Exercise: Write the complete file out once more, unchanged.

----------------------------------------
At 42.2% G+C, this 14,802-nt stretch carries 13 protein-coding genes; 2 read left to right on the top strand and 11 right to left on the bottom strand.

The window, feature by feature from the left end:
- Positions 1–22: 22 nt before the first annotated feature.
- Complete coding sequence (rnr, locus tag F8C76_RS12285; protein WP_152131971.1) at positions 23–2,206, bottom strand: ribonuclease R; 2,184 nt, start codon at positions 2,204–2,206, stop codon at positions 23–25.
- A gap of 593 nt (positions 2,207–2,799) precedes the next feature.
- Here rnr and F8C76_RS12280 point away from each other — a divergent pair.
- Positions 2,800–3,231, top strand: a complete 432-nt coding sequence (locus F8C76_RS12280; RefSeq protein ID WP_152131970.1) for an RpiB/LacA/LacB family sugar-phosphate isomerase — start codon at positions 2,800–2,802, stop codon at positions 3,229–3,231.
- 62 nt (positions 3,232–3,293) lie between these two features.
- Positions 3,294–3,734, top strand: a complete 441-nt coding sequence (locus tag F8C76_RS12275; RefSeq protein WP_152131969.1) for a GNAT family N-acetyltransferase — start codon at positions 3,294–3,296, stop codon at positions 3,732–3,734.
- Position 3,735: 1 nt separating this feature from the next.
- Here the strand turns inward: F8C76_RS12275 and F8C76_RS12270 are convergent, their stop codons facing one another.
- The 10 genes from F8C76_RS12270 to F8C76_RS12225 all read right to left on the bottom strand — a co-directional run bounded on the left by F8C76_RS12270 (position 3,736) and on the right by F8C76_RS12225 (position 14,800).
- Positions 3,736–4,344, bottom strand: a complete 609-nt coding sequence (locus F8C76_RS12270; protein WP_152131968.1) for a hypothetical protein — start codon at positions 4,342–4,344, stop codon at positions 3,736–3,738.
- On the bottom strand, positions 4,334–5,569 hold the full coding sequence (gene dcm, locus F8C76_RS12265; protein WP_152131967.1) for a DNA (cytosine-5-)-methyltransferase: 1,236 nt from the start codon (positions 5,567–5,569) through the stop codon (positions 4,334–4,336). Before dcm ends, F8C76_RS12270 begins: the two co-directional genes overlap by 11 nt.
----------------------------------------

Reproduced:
At 42.2% G+C, this 14,802-nt stretch carries 13 protein-coding genes; 2 read left to right on the top strand and 11 right to left on the bottom strand.

The window, feature by feature from the left end:
- Positions 1–22: 22 nt before the first annotated feature.
- Complete coding sequence (rnr, locus tag F8C76_RS12285; protein WP_152131971.1) at positions 23–2,206, bottom strand: ribonuclease R; 2,184 nt, start codon at positions 2,204–2,206, stop codon at positions 23–25.
- A gap of 593 nt (positions 2,207–2,799) precedes the next feature.
- Here rnr and F8C76_RS12280 point away from each other — a divergent pair.
- Positions 2,800–3,231, top strand: a complete 432-nt coding sequence (locus F8C76_RS12280; RefSeq protein ID WP_152131970.1) for an RpiB/LacA/LacB family sugar-phosphate isomerase — start codon at positions 2,800–2,802, stop codon at positions 3,229–3,231.
- 62 nt (positions 3,232–3,293) lie between these two features.
- Positions 3,294–3,734, top strand: a complete 441-nt coding sequence (locus tag F8C76_RS12275; RefSeq protein WP_152131969.1) for a GNAT family N-acetyltransferase — start codon at positions 3,294–3,296, stop codon at positions 3,732–3,734.
- Position 3,735: 1 nt separating this feature from the next.
- Here the strand turns inward: F8C76_RS12275 and F8C76_RS12270 are convergent, their stop codons facing one another.
- The 10 genes from F8C76_RS12270 to F8C76_RS12225 all read right to left on the bottom strand — a co-directional run bounded on the left by F8C76_RS12270 (position 3,736) and on the right by F8C76_RS12225 (position 14,800).
- Positions 3,736–4,344, bottom strand: a complete 609-nt coding sequence (locus F8C76_RS12270; protein WP_152131968.1) for a hypothetical protein — start codon at positions 4,342–4,344, stop codon at positions 3,736–3,738.
- On the bottom strand, positions 4,334–5,569 hold the full coding sequence (gene dcm, locus F8C76_RS12265; protein WP_152131967.1) for a DNA (cytosine-5-)-methyltransferase: 1,236 nt from the start codon (positions 5,567–5,569) through the stop codon (positions 4,334–4,336). Before dcm ends, F8C76_RS12270 begins: the two co-directional genes overlap by 11 nt.